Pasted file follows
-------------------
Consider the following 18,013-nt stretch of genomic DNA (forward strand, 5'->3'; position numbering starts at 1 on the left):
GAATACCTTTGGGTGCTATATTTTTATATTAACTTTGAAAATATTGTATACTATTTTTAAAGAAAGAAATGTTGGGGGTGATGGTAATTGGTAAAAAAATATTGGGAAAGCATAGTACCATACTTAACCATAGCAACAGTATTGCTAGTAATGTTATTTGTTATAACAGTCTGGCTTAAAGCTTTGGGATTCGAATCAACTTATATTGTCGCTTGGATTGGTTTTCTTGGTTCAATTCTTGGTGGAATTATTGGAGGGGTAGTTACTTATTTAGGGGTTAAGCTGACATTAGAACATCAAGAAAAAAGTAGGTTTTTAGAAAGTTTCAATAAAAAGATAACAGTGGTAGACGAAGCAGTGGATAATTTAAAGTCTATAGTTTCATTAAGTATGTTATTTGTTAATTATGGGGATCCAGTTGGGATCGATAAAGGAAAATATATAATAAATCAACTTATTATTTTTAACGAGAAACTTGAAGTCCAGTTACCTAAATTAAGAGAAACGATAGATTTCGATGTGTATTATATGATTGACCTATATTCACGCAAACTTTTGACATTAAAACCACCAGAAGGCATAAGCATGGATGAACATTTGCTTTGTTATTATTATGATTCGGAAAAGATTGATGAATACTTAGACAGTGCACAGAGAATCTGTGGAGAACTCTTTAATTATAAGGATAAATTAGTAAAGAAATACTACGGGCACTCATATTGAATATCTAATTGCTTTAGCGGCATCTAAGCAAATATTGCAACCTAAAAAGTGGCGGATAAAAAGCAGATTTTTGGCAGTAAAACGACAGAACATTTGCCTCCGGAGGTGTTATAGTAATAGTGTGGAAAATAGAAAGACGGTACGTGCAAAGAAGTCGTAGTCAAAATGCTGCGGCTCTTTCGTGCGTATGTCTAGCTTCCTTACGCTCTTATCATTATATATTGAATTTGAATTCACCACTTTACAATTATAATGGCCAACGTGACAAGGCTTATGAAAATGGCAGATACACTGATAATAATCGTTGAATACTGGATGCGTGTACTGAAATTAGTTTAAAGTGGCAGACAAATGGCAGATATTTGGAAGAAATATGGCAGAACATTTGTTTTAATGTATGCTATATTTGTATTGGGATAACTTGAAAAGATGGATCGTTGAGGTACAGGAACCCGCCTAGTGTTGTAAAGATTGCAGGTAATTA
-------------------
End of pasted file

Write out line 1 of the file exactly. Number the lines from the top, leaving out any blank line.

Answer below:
Consider the following 18,013-nt stretch of genomic DNA (forward strand, 5'->3'; position numbering starts at 1 on the left):